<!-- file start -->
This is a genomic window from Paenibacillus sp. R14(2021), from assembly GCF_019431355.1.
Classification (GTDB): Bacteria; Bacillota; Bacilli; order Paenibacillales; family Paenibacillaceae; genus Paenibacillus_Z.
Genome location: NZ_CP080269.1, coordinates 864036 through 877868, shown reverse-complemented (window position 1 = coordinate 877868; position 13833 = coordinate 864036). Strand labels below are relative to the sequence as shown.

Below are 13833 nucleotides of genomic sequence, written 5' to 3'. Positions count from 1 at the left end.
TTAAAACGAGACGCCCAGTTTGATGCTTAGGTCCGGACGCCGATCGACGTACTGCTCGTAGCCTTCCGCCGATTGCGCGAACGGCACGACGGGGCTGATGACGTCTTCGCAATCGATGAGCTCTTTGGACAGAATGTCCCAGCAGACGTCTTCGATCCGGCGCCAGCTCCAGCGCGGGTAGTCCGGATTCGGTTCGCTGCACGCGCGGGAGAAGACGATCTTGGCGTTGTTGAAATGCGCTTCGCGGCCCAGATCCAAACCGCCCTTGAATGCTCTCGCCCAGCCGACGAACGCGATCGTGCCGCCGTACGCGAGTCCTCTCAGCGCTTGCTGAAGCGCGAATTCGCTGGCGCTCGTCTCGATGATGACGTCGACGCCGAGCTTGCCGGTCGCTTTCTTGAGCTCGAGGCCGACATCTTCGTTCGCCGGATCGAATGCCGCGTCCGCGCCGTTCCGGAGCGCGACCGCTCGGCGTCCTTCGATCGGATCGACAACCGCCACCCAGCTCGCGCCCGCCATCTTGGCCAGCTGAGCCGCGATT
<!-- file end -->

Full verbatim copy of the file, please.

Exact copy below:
This is a genomic window from Paenibacillus sp. R14(2021), from assembly GCF_019431355.1.
Classification (GTDB): Bacteria; Bacillota; Bacilli; order Paenibacillales; family Paenibacillaceae; genus Paenibacillus_Z.
Genome location: NZ_CP080269.1, coordinates 864036 through 877868, shown reverse-complemented (window position 1 = coordinate 877868; position 13833 = coordinate 864036). Strand labels below are relative to the sequence as shown.

Below are 13833 nucleotides of genomic sequence, written 5' to 3'. Positions count from 1 at the left end.
TTAAAACGAGACGCCCAGTTTGATGCTTAGGTCCGGACGCCGATCGACGTACTGCTCGTAGCCTTCCGCCGATTGCGCGAACGGCACGACGGGGCTGATGACGTCTTCGCAATCGATGAGCTCTTTGGACAGAATGTCCCAGCAGACGTCTTCGATCCGGCGCCAGCTCCAGCGCGGGTAGTCCGGATTCGGTTCGCTGCACGCGCGGGAGAAGACGATCTTGGCGTTGTTGAAATGCGCTTCGCGGCCCAGATCCAAACCGCCCTTGAATGCTCTCGCCCAGCCGACGAACGCGATCGTGCCGCCGTACGCGAGTCCTCTCAGCGCTTGCTGAAGCGCGAATTCGCTGGCGCTCGTCTCGATGATGACGTCGACGCCGAGCTTGCCGGTCGCTTTCTTGAGCTCGAGGCCGACATCTTCGTTCGCCGGATCGAATGCCGCGTCCGCGCCGTTCCGGAGCGCGACCGCTCGGCGTCCTTCGATCGGATCGACAACCGCCACCCAGCTCGCGCCCGCCATCTTGGCCAGCTGAGCCGCGATT